We consider companies we partner with to do extraordinary things – like the stadium graphic takeover – strategic allies. We like to invent stuff: create products and processes that are proprietary. 
I’m not sure of the exact quote, but it goes something like “A man’s reach should exceed his grasp.” If someone in our industry thinks up a product that would be great, but they know some of the technology is outside their knowledge base and/or they lack one or more of the component production capabilities, they should just forget it, right?

No, just do it! What I’m not going to do is tell you one of those ideas and how we successfully found a partner on the other side of the country. We’ve been at it for more than a decade. But I will share that not a week goes by when we don’t produce an ever-increasing number of our components of this proprietary process. I know it’s selfish, but it’s just business.  

It wasn’t easy. Our strategic ally handles all the sales and marketing. It took a couple of years for them to figure out how to market the new product. Volume ramped up slowly, but now it’s constant and profitable. 

How do you find such a company? You start at the top. It’s a waste of time to talk to anyone who isn’t capable of making a decision. You want to talk to the owner or at least the general manager. 

You need to know your stuff and have a grasp of the technology. You must be capable of clearly defining what each company must do to create that first “proof of concept” product. You must be willing to produce your end of the process at no cost to them. 

You should have completed initial market research so you can speak intelligently about the size of the market, and what a target selling price would be. It’s also helpful if both parties agree to transparency. “I will show you my spreadsheet for cost of goods sold, if you show me yours.” Being able to justify every cost and expense goes a long way to earning your ally’s trust. 

Keep it Friendly

Because you’re allies, it’s a given this relationship will not work unless it’s a win-win and you can form a trusted bond. If it starts smelling like either party is trying to take advantage of the other, it won’t work. The only relationships like this that are worth doing must have long-range potential. It’s too much work to put one of these partnerships together to have it not last at least five years.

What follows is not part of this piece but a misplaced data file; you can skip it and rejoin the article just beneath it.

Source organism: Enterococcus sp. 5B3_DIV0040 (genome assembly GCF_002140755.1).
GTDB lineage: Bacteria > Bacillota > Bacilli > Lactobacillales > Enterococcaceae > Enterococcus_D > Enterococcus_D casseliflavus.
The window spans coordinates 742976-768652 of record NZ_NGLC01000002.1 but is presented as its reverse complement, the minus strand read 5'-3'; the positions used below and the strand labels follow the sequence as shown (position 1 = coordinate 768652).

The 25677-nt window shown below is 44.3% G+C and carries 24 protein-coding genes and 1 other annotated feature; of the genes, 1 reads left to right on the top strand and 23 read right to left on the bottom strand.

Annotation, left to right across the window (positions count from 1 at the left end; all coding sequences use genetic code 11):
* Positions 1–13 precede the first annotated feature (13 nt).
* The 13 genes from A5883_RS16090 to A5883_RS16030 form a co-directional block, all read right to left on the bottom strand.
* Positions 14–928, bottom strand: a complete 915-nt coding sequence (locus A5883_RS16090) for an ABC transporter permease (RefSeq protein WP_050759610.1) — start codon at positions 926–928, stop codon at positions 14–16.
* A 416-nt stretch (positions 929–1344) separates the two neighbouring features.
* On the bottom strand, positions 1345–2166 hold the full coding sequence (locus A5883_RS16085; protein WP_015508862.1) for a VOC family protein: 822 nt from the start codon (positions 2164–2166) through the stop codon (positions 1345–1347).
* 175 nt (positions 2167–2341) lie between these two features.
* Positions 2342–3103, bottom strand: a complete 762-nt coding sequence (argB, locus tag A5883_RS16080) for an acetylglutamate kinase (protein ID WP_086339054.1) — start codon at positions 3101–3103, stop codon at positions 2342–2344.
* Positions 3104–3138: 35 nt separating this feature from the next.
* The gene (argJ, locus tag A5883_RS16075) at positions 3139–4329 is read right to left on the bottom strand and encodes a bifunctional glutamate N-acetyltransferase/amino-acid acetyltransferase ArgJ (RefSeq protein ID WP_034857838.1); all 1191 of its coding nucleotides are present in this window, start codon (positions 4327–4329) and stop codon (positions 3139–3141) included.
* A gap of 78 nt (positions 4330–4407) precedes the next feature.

We’ve created more than a half dozen successful, profitable alliances. In almost all we agreed we could both sell the product. We negotiate what their production costs to us are and vice versa. 

It’s important to pick allies you personally like. Life is too short to do business with a**holes. 

The importance of forming strategic alliances is you can expand your product offerings and your potential markets. You can do this with no significant capital investment and the associated risk of not making your ROI. You can create barriers to entry for competitors because few in our industry have the combined capabilities your alliance creates. 

Finally, in the unnamed, more-than-a-decade-old relationship, we’ve been able to maintain the same price per square foot for the product in spite of dramatic deterioration of pricing in the open market. Consideration is given: we invented the product and the process. Sales remain profitable for both companies. Our partner has not pressured us to lower our price or, worse, dump us because they can buy it elsewhere for half the cost. I can’t think of anywhere else in our industry where you can find that advantage. 

Let your creative juices flow and create new products where your company can contribute to the distributive manufacturing. Then, make a new friend (often outside our industry). Have fun and make money.


Craig Miller is a principal shareholder in Las Vegas-based Pictographics where he is also director of military and law-enforcement projects.